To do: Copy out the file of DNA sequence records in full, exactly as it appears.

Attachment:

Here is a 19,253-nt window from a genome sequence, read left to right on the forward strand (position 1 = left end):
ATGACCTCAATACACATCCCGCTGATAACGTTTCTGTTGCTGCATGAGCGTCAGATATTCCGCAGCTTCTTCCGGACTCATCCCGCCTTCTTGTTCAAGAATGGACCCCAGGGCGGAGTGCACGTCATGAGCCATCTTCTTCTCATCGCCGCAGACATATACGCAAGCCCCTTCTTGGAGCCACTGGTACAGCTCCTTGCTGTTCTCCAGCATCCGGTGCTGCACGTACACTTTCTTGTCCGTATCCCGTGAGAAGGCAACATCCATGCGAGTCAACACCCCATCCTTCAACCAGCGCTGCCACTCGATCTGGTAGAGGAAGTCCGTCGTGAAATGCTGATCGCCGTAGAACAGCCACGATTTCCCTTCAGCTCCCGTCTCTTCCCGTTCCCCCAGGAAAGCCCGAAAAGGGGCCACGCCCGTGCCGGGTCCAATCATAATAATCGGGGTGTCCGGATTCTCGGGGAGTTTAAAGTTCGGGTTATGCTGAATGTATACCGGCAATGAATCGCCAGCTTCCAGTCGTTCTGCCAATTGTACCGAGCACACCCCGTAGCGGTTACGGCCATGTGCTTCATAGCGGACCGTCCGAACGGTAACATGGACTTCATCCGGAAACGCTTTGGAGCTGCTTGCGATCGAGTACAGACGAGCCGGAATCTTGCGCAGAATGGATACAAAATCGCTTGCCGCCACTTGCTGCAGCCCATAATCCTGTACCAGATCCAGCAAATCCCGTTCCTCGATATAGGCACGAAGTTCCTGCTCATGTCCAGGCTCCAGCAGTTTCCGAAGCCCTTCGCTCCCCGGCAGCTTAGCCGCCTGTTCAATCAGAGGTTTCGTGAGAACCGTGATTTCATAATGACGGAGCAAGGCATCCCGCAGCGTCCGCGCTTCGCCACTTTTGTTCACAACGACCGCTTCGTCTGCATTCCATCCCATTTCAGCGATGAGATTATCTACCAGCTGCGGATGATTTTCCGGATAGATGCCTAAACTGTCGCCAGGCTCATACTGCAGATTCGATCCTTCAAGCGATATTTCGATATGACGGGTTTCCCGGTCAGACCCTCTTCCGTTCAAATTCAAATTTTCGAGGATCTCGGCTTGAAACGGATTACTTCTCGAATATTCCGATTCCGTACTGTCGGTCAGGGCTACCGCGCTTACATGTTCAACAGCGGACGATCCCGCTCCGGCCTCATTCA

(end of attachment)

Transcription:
Here is a 19,253-nt window from a genome sequence, read left to right on the forward strand (position 1 = left end):
ATGACCTCAATACACATCCCGCTGATAACGTTTCTGTTGCTGCATGAGCGTCAGATATTCCGCAGCTTCTTCCGGACTCATCCCGCCTTCTTGTTCAAGAATGGACCCCAGGGCGGAGTGCACGTCATGAGCCATCTTCTTCTCATCGCCGCAGACATATACGCAAGCCCCTTCTTGGAGCCACTGGTACAGCTCCTTGCTGTTCTCCAGCATCCGGTGCTGCACGTACACTTTCTTGTCCGTATCCCGTGAGAAGGCAACATCCATGCGAGTCAACACCCCATCCTTCAACCAGCGCTGCCACTCGATCTGGTAGAGGAAGTCCGTCGTGAAATGCTGATCGCCGTAGAACAGCCACGATTTCCCTTCAGCTCCCGTCTCTTCCCGTTCCCCCAGGAAAGCCCGAAAAGGGGCCACGCCCGTGCCGGGTCCAATCATAATAATCGGGGTGTCCGGATTCTCGGGGAGTTTAAAGTTCGGGTTATGCTGAATGTATACCGGCAATGAATCGCCAGCTTCCAGTCGTTCTGCCAATTGTACCGAGCACACCCCGTAGCGGTTACGGCCATGTGCTTCATAGCGGACCGTCCGAACGGTAACATGGACTTCATCCGGAAACGCTTTGGAGCTGCTTGCGATCGAGTACAGACGAGCCGGAATCTTGCGCAGAATGGATACAAAATCGCTTGCCGCCACTTGCTGCAGCCCATAATCCTGTACCAGATCCAGCAAATCCCGTTCCTCGATATAGGCACGAAGTTCCTGCTCATGTCCAGGCTCCAGCAGTTTCCGAAGCCCTTCGCTCCCCGGCAGCTTAGCCGCCTGTTCAATCAGAGGTTTCGTGAGAACCGTGATTTCATAATGACGGAGCAAGGCATCCCGCAGCGTCCGCGCTTCGCCACTTTTGTTCACAACGACCGCTTCGTCTGCATTCCATCCCATTTCAGCGATGAGATTATCTACCAGCTGCGGATGATTTTCCGGATAGATGCCTAAACTGTCGCCAGGCTCATACTGCAGATTCGATCCTTCAAGCGATATTTCGATATGACGGGTTTCCCGGTCAGACCCTCTTCCGTTCAAATTCAAATTTTCGAGGATCTCGGCTTGAAACGGATTACTTCTCGAATATTCCGATTCCGTACTGTCGGTCAGGGCTACCGCGCTTACATGTTCAACAGCGGACGATCCCGCTCCGGCCTCATTCA